We recently talked about how the conversion from analog to digital works and explained some of the basic terminology associated with digital audio files. In this article, we are going to look at how different digital audio compression algorithms work to reduce file size so that files can be shared more easily.
The Basics of Digital Audio
As we explained previously, sampling an analog audio waveform at CD-quality resolution requires 44,100 samples per second with a resolution of 16 bits for a pair of stereo channels. This results in a data stream that is 1,411 kilobits per second. For a one-minute long song, you’d need to store 84,672,000 bits of information. That’s about 50 megabytes for a five-minute song.
When we store audio in an uncompressed format, the information in the file doesn’t affect the size of the file. We could have a track containing a recording of a symphony orchestra, an audio test track or the last, last, last performance of the Rolling Stones. The size of the file will be the same if the track length is the same.
Lossless Audio Compression
Reducing file size has always been a concern when it comes to transmitting a file. Back when we had dial-up internet service, it would take hours to download a whole song in an uncompressed format. Acoustic modems had an optimal transfer rate of about 300 bits per second. High-speed analog modems reached a peak of 48 kilobits per second using data compression algorithms. To transfer high-quality audio, it would take about 30 seconds for every second of music. See the problem?
One of the most popular and well-known file compression methods is to zip a file. Zipping a file analyzes the content of the file and replaces repeated strings of data with a shortcut to identical information. When you unzip the file, you get the original back without any modification.
In terms of audio compression formats, the most popular lossless formats are Free Lossless Audio Codec (FLAC), Apple Lossless Audio Codec (ALAC) and the Monkey’s Audio (APE) format in a distant third place.
In terms of compression, converting our 70.69 megabyte audio file to FLAC results in a file size of 37.5 megabytes. This is a reduction of about 50 percent with no loss of sound quality, accuracy or detail.
Lossy Audio Compression
Whether you are trying to shrink an audio file or a photograph, one of the easiest ways to reduce the file size is to throw away some of the detail in the original file. For audio files, this often means limiting high-frequency information and reducing the detail of or eliminating low-level signals.
If we convert our original audio file to a 320 kbps MP3 file, the file shrinks to an amazing 16.0 megabytes. We do so by throwing out audio information that is difficult to hear. For example, if there is a loud guitar riff in one channel, the compression algorithm can dramatically reduce the detail of the relatively low-level audio information in the other channel without much change in the perceived quality of the playback. This is called perceptual audio encoding because the algorithm specifically affects information that is more difficult to hear (or perceive).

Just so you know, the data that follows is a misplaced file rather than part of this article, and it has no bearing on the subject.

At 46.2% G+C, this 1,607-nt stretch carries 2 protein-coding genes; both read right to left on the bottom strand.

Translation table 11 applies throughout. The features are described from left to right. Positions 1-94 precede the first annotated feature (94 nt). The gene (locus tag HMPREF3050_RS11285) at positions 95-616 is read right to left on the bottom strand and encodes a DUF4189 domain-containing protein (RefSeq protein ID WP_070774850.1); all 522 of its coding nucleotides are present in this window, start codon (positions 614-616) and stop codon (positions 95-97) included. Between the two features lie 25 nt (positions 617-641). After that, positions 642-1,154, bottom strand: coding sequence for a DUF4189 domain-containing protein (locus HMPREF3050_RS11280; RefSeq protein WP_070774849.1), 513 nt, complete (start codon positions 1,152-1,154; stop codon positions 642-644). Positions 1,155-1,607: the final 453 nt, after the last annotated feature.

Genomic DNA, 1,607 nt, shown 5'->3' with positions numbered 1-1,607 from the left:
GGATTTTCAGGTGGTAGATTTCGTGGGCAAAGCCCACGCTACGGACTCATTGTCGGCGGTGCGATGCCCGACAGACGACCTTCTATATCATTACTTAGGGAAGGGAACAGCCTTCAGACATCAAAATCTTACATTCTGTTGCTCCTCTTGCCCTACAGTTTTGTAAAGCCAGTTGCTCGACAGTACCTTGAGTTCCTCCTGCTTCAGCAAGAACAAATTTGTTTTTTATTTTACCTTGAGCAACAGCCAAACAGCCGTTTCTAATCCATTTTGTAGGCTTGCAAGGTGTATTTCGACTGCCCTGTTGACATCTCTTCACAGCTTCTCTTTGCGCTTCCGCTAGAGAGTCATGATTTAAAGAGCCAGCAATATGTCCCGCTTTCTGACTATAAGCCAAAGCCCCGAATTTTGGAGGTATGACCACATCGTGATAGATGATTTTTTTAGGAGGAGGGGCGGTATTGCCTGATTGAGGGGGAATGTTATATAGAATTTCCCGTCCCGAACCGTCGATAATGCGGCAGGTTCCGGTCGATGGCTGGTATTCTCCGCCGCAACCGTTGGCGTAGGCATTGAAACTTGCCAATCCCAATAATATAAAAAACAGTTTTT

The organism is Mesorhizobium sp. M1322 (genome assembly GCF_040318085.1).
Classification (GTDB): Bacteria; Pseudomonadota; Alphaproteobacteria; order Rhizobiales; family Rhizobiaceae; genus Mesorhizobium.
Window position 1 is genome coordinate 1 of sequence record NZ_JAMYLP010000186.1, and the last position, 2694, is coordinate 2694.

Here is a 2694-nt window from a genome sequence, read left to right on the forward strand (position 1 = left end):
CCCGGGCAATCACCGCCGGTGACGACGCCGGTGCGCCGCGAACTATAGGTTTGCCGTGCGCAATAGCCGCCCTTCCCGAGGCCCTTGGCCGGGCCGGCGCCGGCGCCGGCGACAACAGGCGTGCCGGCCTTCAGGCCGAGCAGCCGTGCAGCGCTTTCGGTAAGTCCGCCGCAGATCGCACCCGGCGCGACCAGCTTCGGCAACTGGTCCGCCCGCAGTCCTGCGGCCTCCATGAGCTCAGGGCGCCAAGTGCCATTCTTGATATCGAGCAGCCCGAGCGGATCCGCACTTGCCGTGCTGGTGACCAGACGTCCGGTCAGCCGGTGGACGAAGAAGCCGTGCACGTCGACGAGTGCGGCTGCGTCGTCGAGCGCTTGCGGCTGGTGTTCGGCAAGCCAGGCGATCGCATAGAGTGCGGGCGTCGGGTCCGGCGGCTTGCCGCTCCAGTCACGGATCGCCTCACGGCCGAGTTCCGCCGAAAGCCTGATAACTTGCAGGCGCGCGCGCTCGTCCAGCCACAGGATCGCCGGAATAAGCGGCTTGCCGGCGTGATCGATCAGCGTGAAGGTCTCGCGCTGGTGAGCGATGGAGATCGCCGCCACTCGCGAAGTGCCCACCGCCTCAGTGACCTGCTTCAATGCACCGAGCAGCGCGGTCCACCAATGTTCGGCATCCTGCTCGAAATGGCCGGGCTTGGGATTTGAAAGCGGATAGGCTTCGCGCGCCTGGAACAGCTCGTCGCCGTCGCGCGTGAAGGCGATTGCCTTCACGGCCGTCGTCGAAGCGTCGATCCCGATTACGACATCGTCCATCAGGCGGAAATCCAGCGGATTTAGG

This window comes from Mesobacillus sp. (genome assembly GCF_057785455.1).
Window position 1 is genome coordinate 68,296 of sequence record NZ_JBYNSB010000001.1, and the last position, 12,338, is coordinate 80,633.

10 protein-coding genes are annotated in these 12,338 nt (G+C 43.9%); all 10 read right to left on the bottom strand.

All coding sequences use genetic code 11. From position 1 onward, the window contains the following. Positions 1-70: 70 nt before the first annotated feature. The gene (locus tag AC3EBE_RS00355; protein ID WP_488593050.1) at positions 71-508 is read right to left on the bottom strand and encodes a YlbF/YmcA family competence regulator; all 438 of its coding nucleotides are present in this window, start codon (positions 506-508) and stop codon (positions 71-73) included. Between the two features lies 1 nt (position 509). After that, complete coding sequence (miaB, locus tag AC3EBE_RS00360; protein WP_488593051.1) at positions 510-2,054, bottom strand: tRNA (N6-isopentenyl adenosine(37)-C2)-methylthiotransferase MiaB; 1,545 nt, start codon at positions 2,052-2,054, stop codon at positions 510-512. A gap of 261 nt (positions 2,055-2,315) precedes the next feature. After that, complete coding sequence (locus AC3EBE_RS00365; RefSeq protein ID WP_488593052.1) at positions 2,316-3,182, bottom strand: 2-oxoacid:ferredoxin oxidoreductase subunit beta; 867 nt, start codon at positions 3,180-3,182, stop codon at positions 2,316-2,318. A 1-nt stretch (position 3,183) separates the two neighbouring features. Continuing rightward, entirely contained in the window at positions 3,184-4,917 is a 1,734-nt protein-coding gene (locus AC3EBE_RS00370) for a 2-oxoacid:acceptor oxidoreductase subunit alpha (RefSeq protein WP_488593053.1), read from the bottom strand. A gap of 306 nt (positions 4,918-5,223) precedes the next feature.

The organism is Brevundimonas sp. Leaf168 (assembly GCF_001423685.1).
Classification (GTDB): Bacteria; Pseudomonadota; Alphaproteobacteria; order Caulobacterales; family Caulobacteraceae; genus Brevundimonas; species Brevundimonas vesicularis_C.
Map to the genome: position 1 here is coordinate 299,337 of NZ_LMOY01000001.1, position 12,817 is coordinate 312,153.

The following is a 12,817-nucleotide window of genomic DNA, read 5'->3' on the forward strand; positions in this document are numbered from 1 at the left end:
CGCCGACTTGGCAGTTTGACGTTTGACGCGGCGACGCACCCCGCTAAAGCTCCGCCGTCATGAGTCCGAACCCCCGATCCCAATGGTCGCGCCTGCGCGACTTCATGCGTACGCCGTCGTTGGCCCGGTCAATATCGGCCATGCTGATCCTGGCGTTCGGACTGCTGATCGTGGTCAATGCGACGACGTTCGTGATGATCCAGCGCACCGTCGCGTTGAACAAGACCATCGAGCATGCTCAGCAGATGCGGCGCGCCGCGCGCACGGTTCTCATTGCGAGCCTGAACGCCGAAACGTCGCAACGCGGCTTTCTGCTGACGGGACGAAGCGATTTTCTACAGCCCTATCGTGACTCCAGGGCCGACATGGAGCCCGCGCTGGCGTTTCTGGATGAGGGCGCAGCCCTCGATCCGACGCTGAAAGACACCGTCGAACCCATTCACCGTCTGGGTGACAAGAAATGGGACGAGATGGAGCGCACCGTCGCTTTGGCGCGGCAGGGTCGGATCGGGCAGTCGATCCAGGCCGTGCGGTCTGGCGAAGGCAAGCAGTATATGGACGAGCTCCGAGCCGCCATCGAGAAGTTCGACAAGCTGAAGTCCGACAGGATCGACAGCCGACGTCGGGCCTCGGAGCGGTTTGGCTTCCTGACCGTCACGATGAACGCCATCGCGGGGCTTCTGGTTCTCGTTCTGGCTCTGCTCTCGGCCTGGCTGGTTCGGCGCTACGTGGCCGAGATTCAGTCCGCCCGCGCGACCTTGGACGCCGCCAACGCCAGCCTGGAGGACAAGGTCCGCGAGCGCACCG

At a compression rate of 320 kbps, most listeners can’t tell the difference between the original file and the compressed version. As the compression increases, the differences become much more apparent. We start to lose high-frequency information and detail.
If we want to shrink the file further, we can convert it to a 128 kbps MP3 file. The benefit of extreme data compression is that our audio file now has a size of 6.59 megabytes. At this size, the song can be attached to an email without much concern for bandwidth or download time on a modern broadband internet connection.
The most popular lossy file compression formats are MP3 (formerly MPEG-1 Audio Layer III or MPEG-2 Audio Layer III), Adaptive Transform Acoustic Coding (ATRAC), Advanced Audio Coding (AAC) and Windows Media Audio (WMA).
Does File Size Matter?
As mentioned, audio compression algorithms were created to allow us to transmit audio over limited-bandwidth connections. Today, data storage is incredibly inexpensive. You can buy a 128 GB USB memory stick for less than $25. You can store about 400 hours of high-quality FLAC audio on a 128 GB memory stick. At the same time, internet bandwidth speed is at an all-time high. Most smartphones with LTE can download data at 150 mpbs. That’s faster than most people’s high-speed internet at home. Downloading a 37 megabyte file over a connection like that takes about five seconds.
Unless you are bandwidth-limited, you may as well download your music in at least CD-quality FLAC or an uncompressed WAV format. That way, you get the best sound quality possible from your audio system. If you have questions about how many tracks you can store on a memory stick or what digital media file formats are compatible with your car radio, visit your local mobile enhancement retailer. They should be able to answer any questions you may have.
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